The takeaway is that Zoning Boards generally have a hard time restricting a public good. That is why it is always advisable to combine a public good with a zoning application when entering a municipality. Talk in terms that matter to the people who live there. Better schools, more parks, cleaner beaches as a result of the application. Sometimes you just can't do this, but to deny a library's goal of improving was too much for the Court in this matter.
Monday, June 13, 2011
The East Hampton Village Zoning Board of Appeals was overturned as erroneous, arbitrary and irrational in denying a variance to increase the size of the library. The Supreme Court found that the library was an educational institution entitled to the same deferential treatment in zoning accorded to schools and religious institutions.
In a well anticipated decision the Appellate Division, Second Department (regulates all of Long Island) has saved many many homes as of June 7, 2011, a date that will be remembered in the real estate world for years to come.
The Court clearly stated as follows:
"The issue presented on this appeal is whether a party has standing to commence a foreclosure action when that party's assignor - in this case, Mortgage Electronic Registration Systems, Inc. (hereinafter MERS)-was listed in the underlying mortgage instruments as a nominee and mortgagee for the purpose of recording, but was never the actual holder or assignee of the underlying notes."
"We answer this question in the negative."
To read the entire decision, click here.
If one was to look back on the decision in In Re Agard where the Federal Bankruptcy Court held that splitting the note and mortgage was fatal or back to MERS v. Romaine where the dissent questioned the entire mortgage recording system invented by MERS, this decision was a long time coming.
The fact is this - Don't usurp the role of government and than ask government to help a misstep in your practices. MERS needs to play by the same rules as everyone else.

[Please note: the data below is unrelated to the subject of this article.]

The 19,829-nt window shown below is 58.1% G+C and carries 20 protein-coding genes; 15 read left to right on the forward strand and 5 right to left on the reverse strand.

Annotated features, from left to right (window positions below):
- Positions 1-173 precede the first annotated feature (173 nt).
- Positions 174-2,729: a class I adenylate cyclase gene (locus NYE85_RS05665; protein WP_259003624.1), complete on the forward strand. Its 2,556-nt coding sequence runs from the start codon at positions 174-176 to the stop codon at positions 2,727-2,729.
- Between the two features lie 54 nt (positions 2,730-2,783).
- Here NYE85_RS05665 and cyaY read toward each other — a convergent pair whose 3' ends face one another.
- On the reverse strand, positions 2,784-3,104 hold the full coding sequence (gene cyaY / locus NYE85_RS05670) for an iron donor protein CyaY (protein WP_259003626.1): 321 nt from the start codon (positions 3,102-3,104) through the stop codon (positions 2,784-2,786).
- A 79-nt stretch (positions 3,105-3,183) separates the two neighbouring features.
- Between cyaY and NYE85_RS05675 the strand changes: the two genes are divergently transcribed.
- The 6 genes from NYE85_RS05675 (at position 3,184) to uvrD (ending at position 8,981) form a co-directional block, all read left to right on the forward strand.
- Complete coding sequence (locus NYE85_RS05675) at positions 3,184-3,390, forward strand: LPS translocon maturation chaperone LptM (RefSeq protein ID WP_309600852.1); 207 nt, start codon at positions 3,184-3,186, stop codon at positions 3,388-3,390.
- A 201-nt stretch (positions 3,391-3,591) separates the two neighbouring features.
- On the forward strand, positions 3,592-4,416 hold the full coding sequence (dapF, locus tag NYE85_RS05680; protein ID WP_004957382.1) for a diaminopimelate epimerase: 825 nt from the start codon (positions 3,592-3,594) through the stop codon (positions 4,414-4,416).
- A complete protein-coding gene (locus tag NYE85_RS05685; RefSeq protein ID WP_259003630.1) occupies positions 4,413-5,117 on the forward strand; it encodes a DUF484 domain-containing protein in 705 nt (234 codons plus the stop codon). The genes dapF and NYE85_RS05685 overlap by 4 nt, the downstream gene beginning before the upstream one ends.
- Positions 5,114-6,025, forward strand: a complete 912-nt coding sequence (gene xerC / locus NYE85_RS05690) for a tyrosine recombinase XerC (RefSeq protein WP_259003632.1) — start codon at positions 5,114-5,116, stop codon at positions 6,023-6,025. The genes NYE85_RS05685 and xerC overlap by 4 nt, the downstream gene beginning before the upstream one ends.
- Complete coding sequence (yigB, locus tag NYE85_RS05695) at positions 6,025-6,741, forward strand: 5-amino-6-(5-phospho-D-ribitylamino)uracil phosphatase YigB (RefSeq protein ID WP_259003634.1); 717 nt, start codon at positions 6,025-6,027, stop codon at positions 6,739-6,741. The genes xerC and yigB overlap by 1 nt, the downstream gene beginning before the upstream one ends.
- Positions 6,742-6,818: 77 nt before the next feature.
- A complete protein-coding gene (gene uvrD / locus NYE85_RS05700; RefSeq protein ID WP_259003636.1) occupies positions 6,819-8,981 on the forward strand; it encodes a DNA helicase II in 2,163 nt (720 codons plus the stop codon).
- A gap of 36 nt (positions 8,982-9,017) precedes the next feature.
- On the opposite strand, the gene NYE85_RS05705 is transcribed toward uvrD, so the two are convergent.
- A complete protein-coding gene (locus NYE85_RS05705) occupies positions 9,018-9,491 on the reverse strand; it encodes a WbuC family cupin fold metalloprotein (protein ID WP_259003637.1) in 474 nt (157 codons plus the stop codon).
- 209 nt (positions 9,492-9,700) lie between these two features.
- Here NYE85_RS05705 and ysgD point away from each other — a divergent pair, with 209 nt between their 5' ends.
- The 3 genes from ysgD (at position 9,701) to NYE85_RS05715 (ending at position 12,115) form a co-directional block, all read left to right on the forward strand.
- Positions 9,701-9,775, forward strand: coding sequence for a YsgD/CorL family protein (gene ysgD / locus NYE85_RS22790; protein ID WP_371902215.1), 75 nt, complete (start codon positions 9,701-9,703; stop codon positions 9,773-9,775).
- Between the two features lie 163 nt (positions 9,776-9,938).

Interestingly, the Court notated that "MERS purportedly holds approximately 60 million mortgage loans" & makes this decision in the face of that.
If you are being foreclosed or know someone who is, you now have a lot more rights to potential keep your home for a long time. This will force many modifications!!!
Gov. Cuomo just extended tax exemptions for first-time homebuyers, which sounds great. The problem is that this only helps purchasers of newly constructed homes, not existing homes. Also, most first-time homebuyers purchase used homes, not new ones. Therefore, it appears that this bill is less about the first-time homebuyers and more about the builders lobby. Make your own decision.
Also, to be clear, this bill does not provide an exemption, but allows local municipalities to offer such an exemption. Suffolk does offer such an exemption, so this may help.
The Justifications of the Bill is as follows:
Home ownership is the most potent form of economic stimulus. When some- one purchases a home, they generate economic a activity in every sector from construction, finishing, furnishing and more. New homeowners purchase appliances, upkeep equipment and tools, plumbing and electrical services, insurance and more. The purchase of new homes contributes to the community, encouraging the homeowners to take root and participate in public schools and local governments. Encouraging the construction of new homes is critical to attracting businesses, which consider the availability of workforce housing when choosing where to locate. This legislation would continue a local option to permit municipal enti- ties to adopt a first-time homebuyer program for newly constructed homes. By allowing municipalities to provide a tax incentive for first time homebuyers, New York State sends a message that it is committed to economic recovery. Counties where municipal entities have adopted first-time homebuyer programs include Albany, Alleghany, Chautauqua, Nassau, Oneida, Orange, Oswego, Rensselaer and Suffolk.
The largest solar farm in the Northeast is almost done & more interestingly, its located in Suffolk County!!!
The project, which spans nearly 200 acres, is located at Brookhaven Lab & can power approximately 4,500 homes.
The coolest part of this project is the collaboration between Brookhaven Lab, BP & LIPA where BP gets access to free land, Brookhaven Lab has access to an array of data & LIPA is purchasing the energy. Its win-win-win.
Now one may ask themselves why a real estate school cares about a solar farm. The answer is simple. Green construction is the future and we believe that Brookhaven Lab's research from this project will greatly advance the field. We cannot wait to see the fruits of this research. Best of the luck to the venture.